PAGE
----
On July 2, 2003, official agreements were finally made by the European Parliament with regards to new regulations on genetically modified food(GM). Consumer organizations and green groups are content with these results, as the voices of consumers are being heard over corporate interests. The United States accounts for two-thirds of bioengineered crops produced globally. Other major suppliers include Argentina, Canada, and China. More than twenty percent of the global crop areas of soybeans, corn, cotton, and canola acres are now biotech varieties. On top of this, biotech ingredients and biotech processes are used in producing a wide selection of food and beverage products, such as meat, poultry, cheese, milk, and beer. The problem with this decision is that it would make selling in the European Union even harder than it already has been, as well as the fact that this move may widen the transatlantic gap, thus effecting trade relations between the European Union and the United States. 1.2 What exactly is a GM?
These questions and answers have been prepared by WHO in response to questions and concerns by a number of WHO Member State Governments with regard to the nature and safety of genetically modified food. Genetically modified organisms (GMOs) can be defined as organisms in which the genetic material (DNA) has been altered in a way that does not occur naturally. The technology is often called "modern biotechnology" or "gene technology", sometimes also "recombinant DNA technology" or "genetic engineering". It allows selected individual genes to be transferred from one organism into another, also between non-related species. 1.3 History
In 1996, the United States was the first nation to export genetically modified food in Europe. It was tomato puree from California and it was voluntarily labeled as genetically engineered. The product was a big hit with consumers in Britain because it was less expensive than conventional tomato puree. That same year, however, Greenpeace, and other environmental groups had a hostile response when GM soybeans were imported into Europe. By 1997, the European Union felt it would be best if they established mandatory labeling for GM foods. Yet from the viewpoint of the U.S. government, the European mandatory labeling policy was perceived as a trade barrier, and this is how the agricultural trade dispute between the European Union and United States began, which is still going on today. 1.4 GM Foods, Mad Cow Disease and Europe's response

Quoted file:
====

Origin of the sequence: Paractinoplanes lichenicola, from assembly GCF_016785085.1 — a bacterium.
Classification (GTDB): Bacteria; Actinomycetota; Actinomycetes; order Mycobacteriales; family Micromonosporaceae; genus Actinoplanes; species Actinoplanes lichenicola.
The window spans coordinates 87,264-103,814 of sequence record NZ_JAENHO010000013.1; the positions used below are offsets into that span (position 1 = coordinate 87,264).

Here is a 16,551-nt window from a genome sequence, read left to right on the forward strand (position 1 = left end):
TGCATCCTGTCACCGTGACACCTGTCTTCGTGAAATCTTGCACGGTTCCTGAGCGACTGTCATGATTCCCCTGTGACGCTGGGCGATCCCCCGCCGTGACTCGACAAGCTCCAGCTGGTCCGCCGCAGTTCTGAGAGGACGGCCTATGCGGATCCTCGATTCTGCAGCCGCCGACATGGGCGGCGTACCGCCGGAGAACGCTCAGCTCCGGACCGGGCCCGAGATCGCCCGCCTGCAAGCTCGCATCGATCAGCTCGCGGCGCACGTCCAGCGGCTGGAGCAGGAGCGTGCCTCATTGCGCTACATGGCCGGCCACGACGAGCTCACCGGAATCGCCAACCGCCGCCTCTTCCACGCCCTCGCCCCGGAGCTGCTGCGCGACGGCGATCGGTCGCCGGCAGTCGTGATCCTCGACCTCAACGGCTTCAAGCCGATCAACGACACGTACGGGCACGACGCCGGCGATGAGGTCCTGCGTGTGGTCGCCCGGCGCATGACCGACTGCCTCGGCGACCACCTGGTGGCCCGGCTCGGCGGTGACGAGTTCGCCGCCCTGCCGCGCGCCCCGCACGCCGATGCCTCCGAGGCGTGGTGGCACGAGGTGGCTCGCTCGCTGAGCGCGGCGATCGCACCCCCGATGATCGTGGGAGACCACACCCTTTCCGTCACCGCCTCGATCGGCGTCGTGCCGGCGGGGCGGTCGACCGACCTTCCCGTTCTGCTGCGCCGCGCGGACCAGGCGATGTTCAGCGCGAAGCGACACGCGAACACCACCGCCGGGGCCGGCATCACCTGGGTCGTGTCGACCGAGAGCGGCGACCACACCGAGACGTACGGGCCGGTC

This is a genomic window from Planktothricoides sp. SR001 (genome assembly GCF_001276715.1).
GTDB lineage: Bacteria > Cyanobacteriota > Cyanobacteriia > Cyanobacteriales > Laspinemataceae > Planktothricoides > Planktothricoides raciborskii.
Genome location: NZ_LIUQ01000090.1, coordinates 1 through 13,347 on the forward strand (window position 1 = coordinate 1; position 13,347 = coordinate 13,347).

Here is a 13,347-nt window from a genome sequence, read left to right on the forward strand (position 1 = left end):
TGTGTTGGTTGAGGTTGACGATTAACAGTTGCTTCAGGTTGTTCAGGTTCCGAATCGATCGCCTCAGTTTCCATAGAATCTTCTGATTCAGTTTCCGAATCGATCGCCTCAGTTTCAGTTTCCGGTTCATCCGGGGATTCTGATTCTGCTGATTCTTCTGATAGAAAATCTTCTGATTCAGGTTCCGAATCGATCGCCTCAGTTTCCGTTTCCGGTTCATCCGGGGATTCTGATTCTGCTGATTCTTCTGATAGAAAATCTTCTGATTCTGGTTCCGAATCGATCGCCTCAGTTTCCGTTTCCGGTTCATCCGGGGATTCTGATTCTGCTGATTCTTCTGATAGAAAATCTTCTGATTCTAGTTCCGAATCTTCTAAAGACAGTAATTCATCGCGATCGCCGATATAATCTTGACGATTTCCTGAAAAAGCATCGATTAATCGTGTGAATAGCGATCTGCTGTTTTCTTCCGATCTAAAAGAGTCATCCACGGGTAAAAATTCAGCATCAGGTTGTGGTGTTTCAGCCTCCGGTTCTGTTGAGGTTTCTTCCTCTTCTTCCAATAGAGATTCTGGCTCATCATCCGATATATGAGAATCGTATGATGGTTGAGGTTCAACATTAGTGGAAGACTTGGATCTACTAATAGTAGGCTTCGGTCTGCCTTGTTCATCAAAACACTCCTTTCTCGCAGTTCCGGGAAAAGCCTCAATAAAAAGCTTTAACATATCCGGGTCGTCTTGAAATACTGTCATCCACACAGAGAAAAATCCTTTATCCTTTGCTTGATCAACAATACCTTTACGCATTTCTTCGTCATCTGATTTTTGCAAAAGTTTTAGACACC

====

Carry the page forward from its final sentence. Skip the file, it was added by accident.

In 1996, then U.S. Agriculture Secretary Dan Glickman got an early glimpse of the unfolding controversy over GM foods when protesters at the World Food Summit in Rome bombarded him with grain, calling for a ban on GM crops. Several food crises have made consumers in Europe, particularly in the UK, awfully suspicious of changes to the food supply and skeptical of government regulatory agen¬cies. Although these crises have not been caused by GM food, genetically modified foods have been bogged down with the concern about food safety. "Mad cow disease," also known as bovine spongiform enceph¬alopathy (BSE), which occurred in the 1990's, is the most significant of these food crises which started in the U.K, before spreading to the rest of Europe. BSE is an infectious degenerative brain disease in cows. The effects included the crippling of the British beef market. Throughout Europe, fears about mad cow disease and pictures of thousands of sick cattle being incinerated conquered television news, particularly when BSE was discovered in other European countries. In 1996, some governmental authorities, such as those in Britain, robustly approved agricultural biotechnology when foods derived from GM crops were beginning to be introduced to the European market. The European press gave coverage to environmental and consumer groups and scientific critics who warned about unknown food safety and...